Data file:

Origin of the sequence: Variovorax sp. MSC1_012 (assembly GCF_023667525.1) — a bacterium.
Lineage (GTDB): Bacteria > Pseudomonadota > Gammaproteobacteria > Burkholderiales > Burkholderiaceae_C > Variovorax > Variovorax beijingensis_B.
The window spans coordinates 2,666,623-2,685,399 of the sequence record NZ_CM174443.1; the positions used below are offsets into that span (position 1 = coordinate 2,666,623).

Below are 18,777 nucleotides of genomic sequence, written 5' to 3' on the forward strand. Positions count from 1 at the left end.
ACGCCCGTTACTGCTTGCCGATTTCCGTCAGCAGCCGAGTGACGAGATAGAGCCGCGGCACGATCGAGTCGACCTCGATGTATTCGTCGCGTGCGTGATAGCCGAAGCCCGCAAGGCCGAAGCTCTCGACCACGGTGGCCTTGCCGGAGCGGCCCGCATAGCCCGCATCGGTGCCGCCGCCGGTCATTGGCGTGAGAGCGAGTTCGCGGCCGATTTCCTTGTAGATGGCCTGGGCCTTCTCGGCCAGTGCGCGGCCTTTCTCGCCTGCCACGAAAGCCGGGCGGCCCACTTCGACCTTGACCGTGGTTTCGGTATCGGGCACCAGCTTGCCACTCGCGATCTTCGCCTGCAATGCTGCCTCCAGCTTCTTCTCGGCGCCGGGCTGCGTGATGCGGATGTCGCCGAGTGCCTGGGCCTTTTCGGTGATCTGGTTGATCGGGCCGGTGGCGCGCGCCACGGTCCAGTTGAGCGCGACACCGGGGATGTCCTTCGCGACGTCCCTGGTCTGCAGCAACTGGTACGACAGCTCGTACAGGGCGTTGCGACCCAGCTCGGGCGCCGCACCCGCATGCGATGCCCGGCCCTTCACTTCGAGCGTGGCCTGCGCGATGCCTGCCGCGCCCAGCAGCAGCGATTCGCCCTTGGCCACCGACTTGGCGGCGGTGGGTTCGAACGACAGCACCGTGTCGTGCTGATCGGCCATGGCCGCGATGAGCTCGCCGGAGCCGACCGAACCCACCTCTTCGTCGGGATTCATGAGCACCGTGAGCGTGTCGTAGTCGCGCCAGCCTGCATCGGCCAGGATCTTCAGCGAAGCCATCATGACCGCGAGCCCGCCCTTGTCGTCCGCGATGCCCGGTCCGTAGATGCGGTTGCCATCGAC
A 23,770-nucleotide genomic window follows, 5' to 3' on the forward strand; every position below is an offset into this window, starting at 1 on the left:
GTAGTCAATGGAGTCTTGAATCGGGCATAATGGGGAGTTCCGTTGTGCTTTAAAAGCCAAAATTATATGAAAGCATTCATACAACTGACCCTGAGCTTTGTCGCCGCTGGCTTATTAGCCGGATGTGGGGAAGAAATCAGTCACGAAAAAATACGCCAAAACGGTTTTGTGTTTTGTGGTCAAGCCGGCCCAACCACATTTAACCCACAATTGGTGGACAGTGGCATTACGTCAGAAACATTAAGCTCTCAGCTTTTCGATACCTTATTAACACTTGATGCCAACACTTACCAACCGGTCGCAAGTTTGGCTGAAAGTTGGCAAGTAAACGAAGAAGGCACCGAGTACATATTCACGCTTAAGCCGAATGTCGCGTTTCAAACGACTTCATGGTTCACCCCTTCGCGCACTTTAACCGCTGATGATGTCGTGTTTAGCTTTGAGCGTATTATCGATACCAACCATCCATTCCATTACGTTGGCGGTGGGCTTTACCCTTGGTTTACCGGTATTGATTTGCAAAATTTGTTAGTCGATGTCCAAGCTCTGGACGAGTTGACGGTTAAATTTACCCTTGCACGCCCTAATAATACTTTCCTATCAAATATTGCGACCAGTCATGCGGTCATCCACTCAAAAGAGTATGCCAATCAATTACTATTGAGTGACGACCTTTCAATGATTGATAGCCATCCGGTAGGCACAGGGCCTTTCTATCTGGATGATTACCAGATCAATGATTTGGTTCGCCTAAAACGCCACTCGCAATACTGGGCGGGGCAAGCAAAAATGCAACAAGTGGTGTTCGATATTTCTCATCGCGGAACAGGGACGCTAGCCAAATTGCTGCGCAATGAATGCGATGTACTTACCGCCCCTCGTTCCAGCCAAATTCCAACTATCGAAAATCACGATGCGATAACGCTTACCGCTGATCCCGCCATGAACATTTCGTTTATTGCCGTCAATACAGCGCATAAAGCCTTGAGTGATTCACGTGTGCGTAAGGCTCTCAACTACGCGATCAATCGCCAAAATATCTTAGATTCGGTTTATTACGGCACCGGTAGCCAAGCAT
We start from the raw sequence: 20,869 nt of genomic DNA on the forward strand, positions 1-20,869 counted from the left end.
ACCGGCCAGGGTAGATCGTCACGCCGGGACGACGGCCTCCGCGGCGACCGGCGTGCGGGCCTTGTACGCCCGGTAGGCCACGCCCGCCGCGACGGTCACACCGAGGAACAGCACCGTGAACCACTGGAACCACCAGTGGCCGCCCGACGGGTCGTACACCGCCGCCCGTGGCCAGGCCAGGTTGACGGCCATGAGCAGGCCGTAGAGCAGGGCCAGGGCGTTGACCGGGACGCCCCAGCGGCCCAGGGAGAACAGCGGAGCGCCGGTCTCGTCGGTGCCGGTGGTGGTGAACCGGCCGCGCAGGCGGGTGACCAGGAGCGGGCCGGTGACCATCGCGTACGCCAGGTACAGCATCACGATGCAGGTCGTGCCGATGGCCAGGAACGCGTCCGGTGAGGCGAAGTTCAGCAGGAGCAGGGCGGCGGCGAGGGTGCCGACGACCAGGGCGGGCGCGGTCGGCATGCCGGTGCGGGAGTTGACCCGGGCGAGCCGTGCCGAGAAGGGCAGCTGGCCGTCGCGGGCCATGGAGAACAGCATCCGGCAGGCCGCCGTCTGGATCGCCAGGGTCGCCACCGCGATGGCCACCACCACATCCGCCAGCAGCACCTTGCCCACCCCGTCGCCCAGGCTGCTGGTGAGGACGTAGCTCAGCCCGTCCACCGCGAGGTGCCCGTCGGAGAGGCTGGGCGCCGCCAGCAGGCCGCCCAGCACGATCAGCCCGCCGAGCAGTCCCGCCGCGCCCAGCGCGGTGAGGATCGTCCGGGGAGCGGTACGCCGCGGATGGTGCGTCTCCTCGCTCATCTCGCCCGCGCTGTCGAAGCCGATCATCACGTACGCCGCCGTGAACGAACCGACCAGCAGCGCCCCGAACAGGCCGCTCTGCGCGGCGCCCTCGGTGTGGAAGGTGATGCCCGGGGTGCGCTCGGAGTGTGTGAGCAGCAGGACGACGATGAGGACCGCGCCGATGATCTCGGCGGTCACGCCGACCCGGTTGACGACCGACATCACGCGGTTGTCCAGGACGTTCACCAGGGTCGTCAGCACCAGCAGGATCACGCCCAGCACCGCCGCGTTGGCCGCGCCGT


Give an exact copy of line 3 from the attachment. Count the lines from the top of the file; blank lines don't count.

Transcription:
The window spans coordinates 2,666,623-2,685,399 of the sequence record NZ_CM174443.1; the positions used below are offsets into that span (position 1 = coordinate 2,666,623).